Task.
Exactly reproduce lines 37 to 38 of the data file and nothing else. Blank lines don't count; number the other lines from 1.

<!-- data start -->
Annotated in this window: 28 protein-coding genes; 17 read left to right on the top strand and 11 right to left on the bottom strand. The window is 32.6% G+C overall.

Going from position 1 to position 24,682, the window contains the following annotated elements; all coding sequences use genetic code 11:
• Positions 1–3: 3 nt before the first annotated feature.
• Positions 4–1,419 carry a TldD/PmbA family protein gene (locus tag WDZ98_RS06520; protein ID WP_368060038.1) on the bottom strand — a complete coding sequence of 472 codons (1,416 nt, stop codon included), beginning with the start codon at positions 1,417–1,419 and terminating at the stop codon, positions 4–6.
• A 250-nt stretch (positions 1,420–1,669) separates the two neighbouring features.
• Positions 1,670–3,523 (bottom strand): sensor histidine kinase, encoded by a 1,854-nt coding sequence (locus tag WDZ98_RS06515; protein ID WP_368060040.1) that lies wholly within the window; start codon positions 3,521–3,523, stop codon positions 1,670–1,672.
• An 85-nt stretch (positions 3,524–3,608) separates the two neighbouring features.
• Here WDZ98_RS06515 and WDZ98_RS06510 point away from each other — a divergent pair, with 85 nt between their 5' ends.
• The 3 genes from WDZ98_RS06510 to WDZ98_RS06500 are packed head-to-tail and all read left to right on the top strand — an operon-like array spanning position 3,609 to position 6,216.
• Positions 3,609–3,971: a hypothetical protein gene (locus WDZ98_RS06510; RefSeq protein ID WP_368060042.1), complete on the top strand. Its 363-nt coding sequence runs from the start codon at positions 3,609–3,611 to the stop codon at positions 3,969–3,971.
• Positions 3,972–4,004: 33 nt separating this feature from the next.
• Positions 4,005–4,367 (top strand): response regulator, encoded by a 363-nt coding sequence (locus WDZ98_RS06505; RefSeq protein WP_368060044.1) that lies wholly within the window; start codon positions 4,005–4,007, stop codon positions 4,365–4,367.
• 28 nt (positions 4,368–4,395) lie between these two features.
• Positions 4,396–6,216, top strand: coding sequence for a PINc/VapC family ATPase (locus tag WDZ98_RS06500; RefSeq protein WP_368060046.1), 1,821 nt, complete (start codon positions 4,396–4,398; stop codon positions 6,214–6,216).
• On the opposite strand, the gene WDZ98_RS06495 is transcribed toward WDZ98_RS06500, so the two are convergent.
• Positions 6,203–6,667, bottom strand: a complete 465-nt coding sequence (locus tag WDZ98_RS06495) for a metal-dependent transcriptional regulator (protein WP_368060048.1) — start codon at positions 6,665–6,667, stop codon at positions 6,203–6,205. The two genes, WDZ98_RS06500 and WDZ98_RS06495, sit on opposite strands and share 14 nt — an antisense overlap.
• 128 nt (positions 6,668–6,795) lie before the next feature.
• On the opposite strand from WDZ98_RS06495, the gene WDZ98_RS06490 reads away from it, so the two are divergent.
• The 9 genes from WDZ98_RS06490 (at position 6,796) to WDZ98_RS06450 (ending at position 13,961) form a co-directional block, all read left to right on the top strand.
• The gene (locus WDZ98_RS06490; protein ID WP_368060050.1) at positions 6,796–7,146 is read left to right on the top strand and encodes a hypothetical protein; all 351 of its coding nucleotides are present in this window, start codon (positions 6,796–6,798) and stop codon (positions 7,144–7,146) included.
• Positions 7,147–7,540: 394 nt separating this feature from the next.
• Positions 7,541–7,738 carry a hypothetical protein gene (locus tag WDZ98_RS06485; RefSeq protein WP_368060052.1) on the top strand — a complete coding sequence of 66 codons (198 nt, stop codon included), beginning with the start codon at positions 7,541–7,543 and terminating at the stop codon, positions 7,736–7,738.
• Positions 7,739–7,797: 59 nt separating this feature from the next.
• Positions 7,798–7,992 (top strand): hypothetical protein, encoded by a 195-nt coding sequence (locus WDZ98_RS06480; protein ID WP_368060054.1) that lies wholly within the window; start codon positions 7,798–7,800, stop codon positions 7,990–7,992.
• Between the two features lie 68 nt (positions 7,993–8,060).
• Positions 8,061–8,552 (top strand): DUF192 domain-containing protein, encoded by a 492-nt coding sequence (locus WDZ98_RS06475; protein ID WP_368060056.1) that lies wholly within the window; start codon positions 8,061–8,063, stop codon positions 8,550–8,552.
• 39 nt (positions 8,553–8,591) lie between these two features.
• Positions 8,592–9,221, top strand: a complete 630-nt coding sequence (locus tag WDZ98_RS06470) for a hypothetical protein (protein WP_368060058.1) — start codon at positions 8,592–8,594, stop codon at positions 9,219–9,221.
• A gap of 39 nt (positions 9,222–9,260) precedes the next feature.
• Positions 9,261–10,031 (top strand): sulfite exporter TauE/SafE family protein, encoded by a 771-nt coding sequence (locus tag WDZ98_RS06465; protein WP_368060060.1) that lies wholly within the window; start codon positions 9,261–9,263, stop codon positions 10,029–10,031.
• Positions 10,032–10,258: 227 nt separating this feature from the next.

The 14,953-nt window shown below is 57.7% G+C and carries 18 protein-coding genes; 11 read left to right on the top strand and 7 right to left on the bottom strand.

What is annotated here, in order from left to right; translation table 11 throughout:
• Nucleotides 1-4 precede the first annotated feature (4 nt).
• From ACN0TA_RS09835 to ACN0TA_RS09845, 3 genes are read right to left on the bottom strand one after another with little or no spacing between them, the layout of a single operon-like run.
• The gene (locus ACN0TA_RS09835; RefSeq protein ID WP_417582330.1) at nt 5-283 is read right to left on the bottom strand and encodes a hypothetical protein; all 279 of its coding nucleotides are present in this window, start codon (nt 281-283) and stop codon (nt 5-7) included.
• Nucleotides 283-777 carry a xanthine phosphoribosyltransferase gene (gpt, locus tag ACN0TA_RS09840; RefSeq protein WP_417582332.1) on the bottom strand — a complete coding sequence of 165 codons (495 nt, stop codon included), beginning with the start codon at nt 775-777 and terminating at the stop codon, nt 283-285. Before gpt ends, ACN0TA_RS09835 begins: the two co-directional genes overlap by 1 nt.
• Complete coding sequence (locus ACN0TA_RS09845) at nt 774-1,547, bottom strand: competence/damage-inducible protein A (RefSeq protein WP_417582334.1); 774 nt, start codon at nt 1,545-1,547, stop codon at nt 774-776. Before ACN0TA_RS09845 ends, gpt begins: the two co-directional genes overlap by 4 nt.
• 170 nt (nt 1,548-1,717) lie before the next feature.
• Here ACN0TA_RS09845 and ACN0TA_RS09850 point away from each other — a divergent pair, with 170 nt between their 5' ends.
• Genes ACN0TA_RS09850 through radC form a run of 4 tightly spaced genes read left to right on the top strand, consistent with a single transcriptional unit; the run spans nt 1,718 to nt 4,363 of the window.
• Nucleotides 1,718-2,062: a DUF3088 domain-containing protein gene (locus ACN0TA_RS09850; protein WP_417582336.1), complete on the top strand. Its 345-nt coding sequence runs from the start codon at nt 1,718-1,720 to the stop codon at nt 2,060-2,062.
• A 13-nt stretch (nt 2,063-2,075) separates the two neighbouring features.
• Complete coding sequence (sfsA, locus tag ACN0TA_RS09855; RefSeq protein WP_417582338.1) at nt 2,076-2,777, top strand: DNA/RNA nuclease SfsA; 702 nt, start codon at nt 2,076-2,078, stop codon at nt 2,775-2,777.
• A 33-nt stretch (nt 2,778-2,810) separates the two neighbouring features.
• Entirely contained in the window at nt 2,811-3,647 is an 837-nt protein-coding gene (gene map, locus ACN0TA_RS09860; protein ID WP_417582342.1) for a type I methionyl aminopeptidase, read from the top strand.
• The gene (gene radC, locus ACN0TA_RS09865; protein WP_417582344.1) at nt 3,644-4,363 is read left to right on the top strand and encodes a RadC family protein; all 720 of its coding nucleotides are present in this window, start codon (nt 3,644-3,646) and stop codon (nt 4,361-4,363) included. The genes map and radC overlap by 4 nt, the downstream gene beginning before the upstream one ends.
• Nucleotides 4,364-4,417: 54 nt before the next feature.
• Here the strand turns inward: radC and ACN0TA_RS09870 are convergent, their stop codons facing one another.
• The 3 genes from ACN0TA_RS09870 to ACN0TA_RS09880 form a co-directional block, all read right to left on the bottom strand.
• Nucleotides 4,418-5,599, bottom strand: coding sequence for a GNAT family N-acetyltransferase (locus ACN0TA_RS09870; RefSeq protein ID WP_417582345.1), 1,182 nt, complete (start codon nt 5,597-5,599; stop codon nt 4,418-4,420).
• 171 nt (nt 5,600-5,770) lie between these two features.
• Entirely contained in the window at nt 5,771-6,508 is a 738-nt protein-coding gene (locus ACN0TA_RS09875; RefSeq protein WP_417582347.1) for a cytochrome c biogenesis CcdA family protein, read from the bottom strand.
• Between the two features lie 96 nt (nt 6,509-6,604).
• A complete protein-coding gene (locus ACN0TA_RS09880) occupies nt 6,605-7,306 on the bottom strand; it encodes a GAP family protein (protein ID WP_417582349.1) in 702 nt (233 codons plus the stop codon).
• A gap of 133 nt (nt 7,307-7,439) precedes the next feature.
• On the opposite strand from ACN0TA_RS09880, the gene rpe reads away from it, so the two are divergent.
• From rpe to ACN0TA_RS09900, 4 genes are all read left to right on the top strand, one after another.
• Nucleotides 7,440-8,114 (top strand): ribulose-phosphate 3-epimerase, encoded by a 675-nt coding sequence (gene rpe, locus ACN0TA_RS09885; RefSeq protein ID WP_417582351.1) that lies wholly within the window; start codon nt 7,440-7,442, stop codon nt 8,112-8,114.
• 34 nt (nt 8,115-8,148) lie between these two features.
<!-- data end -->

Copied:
• Nucleotides 283-777 carry a xanthine phosphoribosyltransferase gene (gpt, locus tag ACN0TA_RS09840; RefSeq protein WP_417582332.1) on the bottom strand — a complete coding sequence of 165 codons (495 nt, stop codon included), beginning with the start codon at nt 775-777 and terminating at the stop codon, nt 283-285. Before gpt ends, ACN0TA_RS09835 begins: the two co-directional genes overlap by 1 nt.
• Complete coding sequence (locus ACN0TA_RS09845) at nt 774-1,547, bottom strand: competence/damage-inducible protein A (RefSeq protein WP_417582334.1); 774 nt, start codon at nt 1,545-1,547, stop codon at nt 774-776. Before ACN0TA_RS09845 ends, gpt begins: the two co-directional genes overlap by 4 nt.